Playoff Poetry

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Re: Playoff Poetry

Post by rats19 » Mon May 06, 2013 1:52 pm

i dont quit till its over know that, i do however see the need for change even when we win the cup after being down 0-3....:)
You are who you hang with.....

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Re: Playoff Poetry

Post by donlever » Mon May 06, 2013 2:03 pm


:look: ( lever see's if Doc is around or within earshot)'s over

(sorry bro, but no cliché uttered, cheer given or pedestal stood upon with chest being thumped is gonna make this thing better) on line friend....

the end
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Re: Playoff Poetry

Post by rats19 » Mon May 06, 2013 2:11 pm

still that was a great song to to pick...the meaning...the emotion...its all there

weds morning I shall add my piece

till then here are the Cardigans unchanged:

Hey, what did you hear me say
You know the difference it makes
What did you hear me say
Yes, I said it's fine before
I don't think so no more
I said it's fine before
I've changed my mind
I take it back
Erase and rewind
'Cause I've been changing my mind
I've changed my mind
So where did you see me go
It's not the right way, you know
Where did you see me go
No, it's not that I don't know
I just don't want it to grow
It's not that I don't know
I've changed my mind
I take it back
You are who you hang with.....

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Re: Playoff Poetry

Post by spooner » Mon May 06, 2013 2:55 pm

Great job guys. Lever and Doc - your contrasting additions were both excellent. While every instinct I have tells me that Lever is right, I will continue to think like Doc until I don't have that option anymore. That might only be until tomorrow....but maybe not....

I realize that my hopes are very likely in vain. I don't care. If they lose then it won't crush me any more than if I had chosen not to believe. If they lose, I'll survive - we Canucks fans have plenty of experience at that. But for me, I'll cross that bridge if I come to it. In the mean time I'll sit here with my own shit eating grin dreaming about the opportunity that always comes in dire situations - the opportunity for greatness.

One of the few pieces of poetry from school that stuck with me:
WESTMORELAND. O that we now had here
But one ten thousand of those men in England
That do no work to-day!

KING. What’s he that wishes so?
My cousin Westmoreland? No, my fair cousin;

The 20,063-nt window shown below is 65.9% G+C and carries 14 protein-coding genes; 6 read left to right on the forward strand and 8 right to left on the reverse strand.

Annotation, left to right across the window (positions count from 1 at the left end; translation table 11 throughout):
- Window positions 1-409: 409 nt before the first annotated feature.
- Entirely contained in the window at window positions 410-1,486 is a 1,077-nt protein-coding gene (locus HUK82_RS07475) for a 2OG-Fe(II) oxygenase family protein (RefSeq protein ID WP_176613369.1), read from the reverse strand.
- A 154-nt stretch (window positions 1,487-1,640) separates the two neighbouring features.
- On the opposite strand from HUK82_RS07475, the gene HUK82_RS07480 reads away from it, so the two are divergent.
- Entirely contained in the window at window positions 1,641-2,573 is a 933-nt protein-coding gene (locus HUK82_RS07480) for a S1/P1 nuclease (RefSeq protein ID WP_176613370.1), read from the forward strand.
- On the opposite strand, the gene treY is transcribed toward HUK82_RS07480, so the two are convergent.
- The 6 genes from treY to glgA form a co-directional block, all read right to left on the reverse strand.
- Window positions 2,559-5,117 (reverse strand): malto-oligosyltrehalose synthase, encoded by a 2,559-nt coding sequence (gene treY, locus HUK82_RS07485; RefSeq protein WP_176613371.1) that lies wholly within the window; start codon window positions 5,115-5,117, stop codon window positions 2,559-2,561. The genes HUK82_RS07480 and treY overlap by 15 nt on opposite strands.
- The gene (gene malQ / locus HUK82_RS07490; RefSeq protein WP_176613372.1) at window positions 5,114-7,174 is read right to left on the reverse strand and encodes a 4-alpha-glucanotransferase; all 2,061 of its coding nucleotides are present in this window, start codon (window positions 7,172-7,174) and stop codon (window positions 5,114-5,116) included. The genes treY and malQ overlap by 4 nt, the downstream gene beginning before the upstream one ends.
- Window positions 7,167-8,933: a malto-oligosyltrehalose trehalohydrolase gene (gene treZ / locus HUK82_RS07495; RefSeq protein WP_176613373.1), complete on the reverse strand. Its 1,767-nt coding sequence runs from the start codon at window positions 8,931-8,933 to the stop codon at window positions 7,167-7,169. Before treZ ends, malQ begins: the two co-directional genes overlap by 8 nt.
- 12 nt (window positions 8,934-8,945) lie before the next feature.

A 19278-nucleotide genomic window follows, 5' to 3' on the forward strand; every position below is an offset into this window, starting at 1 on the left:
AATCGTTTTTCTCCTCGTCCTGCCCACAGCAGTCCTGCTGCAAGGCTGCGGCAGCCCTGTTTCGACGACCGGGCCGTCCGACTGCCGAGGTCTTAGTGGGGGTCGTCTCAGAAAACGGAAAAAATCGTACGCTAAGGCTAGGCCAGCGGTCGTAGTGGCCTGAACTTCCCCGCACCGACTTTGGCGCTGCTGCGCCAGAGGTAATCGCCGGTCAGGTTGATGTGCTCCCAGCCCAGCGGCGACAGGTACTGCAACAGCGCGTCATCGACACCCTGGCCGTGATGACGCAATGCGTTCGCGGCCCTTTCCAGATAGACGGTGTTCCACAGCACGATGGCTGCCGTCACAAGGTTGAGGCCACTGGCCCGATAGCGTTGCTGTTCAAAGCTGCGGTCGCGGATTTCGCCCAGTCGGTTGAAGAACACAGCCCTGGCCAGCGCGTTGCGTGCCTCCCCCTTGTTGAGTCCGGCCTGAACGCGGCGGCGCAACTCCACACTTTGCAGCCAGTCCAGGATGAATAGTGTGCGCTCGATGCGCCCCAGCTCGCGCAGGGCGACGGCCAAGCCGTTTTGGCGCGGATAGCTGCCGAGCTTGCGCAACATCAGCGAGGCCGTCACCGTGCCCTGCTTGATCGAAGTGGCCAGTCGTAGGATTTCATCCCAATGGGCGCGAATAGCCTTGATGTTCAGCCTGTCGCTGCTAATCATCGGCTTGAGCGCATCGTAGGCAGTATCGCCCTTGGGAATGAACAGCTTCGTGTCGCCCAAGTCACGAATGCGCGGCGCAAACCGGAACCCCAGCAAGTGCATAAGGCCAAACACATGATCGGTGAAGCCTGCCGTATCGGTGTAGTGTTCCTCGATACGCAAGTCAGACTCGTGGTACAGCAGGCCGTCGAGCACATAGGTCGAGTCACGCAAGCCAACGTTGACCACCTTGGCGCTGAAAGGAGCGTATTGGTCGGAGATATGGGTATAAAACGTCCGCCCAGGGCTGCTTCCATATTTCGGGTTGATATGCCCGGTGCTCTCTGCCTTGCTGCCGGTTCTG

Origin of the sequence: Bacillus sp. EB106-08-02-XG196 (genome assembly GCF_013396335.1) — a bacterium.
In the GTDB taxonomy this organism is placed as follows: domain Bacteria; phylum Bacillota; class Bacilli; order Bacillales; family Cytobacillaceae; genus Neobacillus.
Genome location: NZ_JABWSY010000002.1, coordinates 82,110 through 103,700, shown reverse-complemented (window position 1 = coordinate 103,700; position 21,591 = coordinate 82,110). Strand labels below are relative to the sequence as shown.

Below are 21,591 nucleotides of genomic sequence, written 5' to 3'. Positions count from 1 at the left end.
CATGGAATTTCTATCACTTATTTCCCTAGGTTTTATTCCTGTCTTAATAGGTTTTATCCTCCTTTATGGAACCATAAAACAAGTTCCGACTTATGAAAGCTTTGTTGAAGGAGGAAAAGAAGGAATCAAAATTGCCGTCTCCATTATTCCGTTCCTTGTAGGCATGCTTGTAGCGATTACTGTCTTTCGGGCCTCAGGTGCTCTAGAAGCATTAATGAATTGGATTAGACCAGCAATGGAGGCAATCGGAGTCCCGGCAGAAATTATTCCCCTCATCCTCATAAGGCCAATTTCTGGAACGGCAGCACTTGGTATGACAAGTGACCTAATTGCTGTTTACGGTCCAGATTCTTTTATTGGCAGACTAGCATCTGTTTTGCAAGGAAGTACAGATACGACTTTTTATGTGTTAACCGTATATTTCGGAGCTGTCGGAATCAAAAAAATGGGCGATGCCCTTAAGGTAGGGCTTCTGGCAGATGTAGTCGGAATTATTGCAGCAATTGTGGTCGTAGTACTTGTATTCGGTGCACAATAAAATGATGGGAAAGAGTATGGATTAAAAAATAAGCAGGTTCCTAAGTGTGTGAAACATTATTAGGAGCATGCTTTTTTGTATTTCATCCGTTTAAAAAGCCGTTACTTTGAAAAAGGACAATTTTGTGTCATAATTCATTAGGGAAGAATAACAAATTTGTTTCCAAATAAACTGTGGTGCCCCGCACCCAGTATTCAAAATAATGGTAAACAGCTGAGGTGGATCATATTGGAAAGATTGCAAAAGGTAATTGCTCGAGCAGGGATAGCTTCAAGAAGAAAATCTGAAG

If we are mark’d to die, we are enow
To do our country loss; and if to live,
The fewer men, the greater share of honour.
God’s will! I pray thee, wish not one man more.
By Jove, I am not covetous for gold,
Nor care I who doth feed upon my cost;
It yearns me not if men my garments wear;
Such outward things dwell not in my desires.
But if it be a sin to covet honour,
I am the most offending soul alive.
No, faith, my coz, wish not a man from England.
God’s peace! I would not lose so great an honour
As one man more methinks would share from me
For the best hope I have. O, do not wish one more!
Rather proclaim it, Westmoreland, through my host,
That he which hath no stomach to this fight,
Let him depart; his passport shall be made,
And crowns for convoy put into his purse;
We would not die in that man’s company
That fears his fellowship to die with us.
This day is call’d the feast of Crispian.
He that outlives this day, and comes safe home,
Will stand a tip-toe when this day is nam’d,
And rouse him at the name of Crispian.
He that shall live this day, and see old age,
Will yearly on the vigil feast his neighbours,
And say “To-morrow is Saint Crispian.”
Then will he strip his sleeve and show his scars,
And say “These wounds I had on Crispian’s day.”
Old men forget; yet all shall be forgot,
But he’ll remember, with advantages,
What feats he did that day. Then shall our names,
Familiar in his mouth as household words-
Harry the King, Bedford and Exeter,
Warwick and Talbot, Salisbury and Gloucester-
Be in their flowing cups freshly rememb’red.
This story shall the good man teach his son;
And Crispin Crispian shall ne’er go by,
From this day to the ending of the world,
But we in it shall be remembered-
We few, we happy few, we band of brothers;
For he to-day that sheds his blood with me
Shall be my brother; be he ne’er so vile,
This day shall gentle his condition;
And gentlemen in England now-a-bed
Shall think themselves accurs’d they were not here,
And hold their manhoods cheap whiles any speaks
That fought with us upon Saint Crispin’s day..

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